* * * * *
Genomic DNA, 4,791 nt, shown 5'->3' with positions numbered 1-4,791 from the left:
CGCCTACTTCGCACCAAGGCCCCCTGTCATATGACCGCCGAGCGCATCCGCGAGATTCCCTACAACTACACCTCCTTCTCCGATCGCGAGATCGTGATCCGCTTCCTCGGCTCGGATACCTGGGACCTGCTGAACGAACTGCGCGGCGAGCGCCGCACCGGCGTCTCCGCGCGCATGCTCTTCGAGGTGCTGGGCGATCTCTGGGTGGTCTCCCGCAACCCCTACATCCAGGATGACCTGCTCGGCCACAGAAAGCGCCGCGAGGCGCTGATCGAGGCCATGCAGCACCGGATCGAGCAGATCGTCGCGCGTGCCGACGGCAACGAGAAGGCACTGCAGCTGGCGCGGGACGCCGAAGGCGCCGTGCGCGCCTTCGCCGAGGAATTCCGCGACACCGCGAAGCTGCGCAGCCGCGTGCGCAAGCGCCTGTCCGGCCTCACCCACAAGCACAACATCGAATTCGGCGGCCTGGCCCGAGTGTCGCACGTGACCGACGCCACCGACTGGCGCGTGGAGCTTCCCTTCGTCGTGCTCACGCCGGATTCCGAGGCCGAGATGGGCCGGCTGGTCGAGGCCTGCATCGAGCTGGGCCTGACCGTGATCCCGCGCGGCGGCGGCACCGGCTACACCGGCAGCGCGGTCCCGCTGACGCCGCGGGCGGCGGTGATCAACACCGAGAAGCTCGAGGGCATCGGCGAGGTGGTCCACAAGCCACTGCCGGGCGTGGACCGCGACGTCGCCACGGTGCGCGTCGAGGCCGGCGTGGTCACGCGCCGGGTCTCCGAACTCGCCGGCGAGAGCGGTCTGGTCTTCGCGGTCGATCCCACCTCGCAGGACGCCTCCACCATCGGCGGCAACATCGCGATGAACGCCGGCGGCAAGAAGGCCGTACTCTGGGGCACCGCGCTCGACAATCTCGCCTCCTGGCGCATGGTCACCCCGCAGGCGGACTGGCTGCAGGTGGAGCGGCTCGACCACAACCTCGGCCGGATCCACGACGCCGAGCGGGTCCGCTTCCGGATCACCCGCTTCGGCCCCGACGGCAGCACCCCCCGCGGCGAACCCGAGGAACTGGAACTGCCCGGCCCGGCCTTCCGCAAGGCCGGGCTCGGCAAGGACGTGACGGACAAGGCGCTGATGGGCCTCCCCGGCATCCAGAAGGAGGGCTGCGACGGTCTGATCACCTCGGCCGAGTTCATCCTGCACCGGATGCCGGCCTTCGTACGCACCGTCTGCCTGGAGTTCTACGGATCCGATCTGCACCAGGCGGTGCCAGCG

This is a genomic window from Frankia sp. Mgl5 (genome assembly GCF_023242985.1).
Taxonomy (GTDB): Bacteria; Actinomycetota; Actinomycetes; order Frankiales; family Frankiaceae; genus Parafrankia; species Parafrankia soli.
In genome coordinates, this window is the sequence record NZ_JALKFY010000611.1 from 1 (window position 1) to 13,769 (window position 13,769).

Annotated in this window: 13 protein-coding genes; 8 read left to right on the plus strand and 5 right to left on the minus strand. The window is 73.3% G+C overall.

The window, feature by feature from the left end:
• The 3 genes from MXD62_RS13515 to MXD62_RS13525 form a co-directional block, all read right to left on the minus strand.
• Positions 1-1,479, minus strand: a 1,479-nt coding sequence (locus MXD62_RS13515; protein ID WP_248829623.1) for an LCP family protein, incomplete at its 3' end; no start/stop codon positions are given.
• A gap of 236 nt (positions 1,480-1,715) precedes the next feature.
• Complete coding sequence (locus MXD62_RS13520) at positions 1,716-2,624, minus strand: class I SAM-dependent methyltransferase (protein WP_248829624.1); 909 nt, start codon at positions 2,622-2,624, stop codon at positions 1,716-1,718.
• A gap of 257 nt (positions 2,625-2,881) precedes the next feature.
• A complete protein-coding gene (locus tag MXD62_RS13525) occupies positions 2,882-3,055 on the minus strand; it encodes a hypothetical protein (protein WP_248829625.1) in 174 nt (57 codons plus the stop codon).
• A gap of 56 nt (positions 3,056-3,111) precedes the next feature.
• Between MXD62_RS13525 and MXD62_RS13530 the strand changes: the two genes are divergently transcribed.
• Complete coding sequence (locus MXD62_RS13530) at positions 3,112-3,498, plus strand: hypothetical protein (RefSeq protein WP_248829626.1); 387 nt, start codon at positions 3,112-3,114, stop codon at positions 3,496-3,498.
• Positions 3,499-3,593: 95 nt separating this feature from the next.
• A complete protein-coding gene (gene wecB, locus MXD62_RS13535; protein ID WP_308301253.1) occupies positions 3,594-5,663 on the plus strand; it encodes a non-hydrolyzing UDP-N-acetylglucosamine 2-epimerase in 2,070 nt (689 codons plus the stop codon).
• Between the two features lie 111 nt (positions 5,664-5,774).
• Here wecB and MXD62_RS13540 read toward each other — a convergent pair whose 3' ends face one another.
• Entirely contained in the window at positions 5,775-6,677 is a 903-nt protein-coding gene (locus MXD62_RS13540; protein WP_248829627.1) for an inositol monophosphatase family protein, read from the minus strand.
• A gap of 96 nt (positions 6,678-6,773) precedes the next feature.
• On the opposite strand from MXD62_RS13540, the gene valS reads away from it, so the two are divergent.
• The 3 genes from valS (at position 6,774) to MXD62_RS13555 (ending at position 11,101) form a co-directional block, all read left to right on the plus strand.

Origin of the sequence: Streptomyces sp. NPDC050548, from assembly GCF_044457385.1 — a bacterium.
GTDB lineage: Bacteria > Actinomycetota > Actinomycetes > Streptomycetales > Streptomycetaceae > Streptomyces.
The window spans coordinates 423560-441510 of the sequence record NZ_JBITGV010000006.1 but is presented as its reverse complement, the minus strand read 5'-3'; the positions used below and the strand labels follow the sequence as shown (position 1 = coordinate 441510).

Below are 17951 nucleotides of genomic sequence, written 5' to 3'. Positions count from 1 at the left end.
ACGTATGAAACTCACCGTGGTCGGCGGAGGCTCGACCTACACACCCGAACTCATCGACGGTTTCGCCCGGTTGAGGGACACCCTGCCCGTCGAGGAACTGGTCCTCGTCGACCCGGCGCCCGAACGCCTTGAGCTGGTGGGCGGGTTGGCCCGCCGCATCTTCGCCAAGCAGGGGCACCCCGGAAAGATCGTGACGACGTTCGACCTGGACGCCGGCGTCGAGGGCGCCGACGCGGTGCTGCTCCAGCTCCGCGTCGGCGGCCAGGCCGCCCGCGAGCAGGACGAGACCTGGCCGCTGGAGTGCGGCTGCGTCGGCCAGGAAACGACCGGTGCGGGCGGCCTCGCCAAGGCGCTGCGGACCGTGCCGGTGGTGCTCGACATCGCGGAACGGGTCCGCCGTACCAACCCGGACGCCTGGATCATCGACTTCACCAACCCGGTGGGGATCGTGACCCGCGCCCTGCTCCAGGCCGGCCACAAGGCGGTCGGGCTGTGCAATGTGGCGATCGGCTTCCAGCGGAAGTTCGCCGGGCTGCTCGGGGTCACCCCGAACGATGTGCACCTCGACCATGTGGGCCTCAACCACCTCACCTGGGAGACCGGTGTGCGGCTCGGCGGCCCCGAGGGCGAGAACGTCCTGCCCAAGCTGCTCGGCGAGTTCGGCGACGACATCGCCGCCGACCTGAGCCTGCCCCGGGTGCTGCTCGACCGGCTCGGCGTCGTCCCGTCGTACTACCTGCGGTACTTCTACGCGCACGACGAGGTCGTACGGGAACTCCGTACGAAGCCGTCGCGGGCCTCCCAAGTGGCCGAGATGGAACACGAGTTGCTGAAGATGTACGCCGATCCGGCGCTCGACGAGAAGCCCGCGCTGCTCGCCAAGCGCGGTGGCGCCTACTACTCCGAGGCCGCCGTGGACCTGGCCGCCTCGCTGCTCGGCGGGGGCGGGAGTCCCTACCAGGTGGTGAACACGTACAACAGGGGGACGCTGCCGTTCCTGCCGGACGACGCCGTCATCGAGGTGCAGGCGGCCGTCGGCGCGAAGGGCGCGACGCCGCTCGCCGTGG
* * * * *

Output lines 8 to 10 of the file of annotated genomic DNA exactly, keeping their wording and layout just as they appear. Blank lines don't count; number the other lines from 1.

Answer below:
• The 3 genes from MXD62_RS13515 to MXD62_RS13525 form a co-directional block, all read right to left on the minus strand.
• Positions 1-1,479, minus strand: a 1,479-nt coding sequence (locus MXD62_RS13515; protein ID WP_248829623.1) for an LCP family protein, incomplete at its 3' end; no start/stop codon positions are given.
• A gap of 236 nt (positions 1,480-1,715) precedes the next feature.